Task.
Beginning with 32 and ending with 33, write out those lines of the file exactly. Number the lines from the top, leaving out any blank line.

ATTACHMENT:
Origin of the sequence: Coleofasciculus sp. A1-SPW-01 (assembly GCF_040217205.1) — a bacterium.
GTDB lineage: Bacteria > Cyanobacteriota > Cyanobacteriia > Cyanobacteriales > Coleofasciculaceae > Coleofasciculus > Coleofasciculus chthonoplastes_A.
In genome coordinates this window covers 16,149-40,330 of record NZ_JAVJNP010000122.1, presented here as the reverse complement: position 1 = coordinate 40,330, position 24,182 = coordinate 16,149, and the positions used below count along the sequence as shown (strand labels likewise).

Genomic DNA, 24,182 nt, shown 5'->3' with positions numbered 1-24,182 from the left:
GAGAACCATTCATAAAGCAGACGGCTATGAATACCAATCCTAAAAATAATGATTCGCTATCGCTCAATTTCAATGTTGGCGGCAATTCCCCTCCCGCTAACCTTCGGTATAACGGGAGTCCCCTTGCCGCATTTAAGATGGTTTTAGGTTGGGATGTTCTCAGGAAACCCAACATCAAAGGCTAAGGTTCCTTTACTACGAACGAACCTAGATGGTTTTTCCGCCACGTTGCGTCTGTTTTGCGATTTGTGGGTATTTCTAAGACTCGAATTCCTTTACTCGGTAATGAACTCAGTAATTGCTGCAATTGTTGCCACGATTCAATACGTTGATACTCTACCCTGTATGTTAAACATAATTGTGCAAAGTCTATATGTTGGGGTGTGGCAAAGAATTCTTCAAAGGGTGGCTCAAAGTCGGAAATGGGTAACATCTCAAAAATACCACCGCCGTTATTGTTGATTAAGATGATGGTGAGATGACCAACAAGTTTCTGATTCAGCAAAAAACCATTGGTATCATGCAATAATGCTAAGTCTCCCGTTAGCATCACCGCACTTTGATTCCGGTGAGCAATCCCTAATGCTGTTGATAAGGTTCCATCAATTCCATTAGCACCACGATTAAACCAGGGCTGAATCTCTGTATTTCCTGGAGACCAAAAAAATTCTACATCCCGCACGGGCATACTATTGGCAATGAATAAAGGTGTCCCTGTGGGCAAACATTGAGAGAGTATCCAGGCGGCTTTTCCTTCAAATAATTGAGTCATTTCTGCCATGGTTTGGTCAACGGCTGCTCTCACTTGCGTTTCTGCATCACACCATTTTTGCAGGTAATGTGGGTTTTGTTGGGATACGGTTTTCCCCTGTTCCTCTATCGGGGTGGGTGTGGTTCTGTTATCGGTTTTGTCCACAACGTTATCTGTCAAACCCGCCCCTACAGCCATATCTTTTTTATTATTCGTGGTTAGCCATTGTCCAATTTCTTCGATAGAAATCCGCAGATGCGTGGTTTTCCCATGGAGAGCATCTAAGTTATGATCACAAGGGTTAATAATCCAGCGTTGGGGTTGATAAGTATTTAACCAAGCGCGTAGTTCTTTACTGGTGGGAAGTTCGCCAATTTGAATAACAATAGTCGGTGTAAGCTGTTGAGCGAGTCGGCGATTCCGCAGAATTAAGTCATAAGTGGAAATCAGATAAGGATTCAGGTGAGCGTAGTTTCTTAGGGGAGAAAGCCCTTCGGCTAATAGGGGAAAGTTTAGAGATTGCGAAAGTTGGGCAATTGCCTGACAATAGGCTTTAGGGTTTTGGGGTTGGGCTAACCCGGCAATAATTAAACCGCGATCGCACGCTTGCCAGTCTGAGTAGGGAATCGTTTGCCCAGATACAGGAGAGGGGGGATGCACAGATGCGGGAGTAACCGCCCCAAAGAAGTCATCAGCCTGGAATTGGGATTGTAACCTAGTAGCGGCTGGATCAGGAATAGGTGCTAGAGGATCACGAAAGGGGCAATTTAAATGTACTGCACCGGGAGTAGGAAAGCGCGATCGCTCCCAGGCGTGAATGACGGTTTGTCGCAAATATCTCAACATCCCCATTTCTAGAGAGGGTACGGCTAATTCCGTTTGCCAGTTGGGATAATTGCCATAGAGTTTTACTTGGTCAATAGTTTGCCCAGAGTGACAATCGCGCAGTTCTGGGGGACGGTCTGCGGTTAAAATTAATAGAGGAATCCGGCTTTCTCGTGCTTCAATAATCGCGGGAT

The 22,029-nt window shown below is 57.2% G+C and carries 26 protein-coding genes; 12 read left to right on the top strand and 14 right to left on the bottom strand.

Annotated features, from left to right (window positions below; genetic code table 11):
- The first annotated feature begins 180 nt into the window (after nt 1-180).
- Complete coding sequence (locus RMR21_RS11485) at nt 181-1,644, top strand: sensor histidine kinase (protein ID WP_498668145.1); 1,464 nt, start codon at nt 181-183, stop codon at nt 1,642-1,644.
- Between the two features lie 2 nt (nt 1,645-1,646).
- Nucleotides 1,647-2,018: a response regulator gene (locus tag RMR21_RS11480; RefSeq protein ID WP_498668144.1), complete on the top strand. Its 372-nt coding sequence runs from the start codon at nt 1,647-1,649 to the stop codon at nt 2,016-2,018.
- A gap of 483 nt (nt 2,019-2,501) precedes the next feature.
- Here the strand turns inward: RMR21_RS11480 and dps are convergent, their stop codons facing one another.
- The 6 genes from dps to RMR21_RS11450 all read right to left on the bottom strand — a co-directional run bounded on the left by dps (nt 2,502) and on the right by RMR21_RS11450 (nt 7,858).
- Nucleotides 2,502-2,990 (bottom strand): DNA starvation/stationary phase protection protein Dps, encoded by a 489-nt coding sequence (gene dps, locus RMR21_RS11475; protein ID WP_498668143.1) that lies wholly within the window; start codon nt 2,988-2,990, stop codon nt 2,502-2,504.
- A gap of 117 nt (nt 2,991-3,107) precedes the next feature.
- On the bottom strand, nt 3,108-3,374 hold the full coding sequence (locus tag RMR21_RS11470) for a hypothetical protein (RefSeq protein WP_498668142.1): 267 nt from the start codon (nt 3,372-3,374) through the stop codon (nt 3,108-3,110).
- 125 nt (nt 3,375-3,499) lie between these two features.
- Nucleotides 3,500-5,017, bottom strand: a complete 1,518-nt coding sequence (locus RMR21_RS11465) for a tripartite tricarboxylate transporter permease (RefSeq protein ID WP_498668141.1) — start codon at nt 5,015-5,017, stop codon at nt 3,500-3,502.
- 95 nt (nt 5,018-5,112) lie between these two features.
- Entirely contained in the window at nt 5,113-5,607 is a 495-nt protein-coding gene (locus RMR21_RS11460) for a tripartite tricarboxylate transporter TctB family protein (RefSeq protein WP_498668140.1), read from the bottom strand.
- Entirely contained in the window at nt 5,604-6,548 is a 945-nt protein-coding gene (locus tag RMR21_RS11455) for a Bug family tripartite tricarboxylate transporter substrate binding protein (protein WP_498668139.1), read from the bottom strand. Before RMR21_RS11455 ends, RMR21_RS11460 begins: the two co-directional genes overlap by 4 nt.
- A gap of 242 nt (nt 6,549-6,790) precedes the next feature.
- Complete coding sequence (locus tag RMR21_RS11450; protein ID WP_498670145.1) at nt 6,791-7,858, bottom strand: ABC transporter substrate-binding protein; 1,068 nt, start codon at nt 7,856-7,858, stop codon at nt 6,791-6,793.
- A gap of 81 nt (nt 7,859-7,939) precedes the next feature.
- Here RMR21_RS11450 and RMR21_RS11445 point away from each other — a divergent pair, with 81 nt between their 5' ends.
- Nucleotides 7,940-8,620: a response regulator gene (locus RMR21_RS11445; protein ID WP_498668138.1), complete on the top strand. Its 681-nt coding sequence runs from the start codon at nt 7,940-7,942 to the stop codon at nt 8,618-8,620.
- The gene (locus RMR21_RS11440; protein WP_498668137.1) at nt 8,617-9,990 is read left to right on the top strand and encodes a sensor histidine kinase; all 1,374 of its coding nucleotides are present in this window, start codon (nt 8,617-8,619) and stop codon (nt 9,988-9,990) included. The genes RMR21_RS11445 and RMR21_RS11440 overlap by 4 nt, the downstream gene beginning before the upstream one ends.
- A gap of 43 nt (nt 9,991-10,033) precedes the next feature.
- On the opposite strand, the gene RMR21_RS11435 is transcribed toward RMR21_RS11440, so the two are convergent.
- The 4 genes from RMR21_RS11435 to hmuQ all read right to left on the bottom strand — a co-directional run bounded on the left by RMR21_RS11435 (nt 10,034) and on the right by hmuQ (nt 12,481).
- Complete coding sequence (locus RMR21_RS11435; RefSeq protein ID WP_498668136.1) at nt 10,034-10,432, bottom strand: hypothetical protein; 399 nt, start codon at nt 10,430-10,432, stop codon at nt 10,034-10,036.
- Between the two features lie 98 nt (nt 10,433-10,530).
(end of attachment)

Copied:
- Complete coding sequence (locus RMR21_RS11435; RefSeq protein ID WP_498668136.1) at nt 10,034-10,432, bottom strand: hypothetical protein; 399 nt, start codon at nt 10,430-10,432, stop codon at nt 10,034-10,036.
- Between the two features lie 98 nt (nt 10,433-10,530).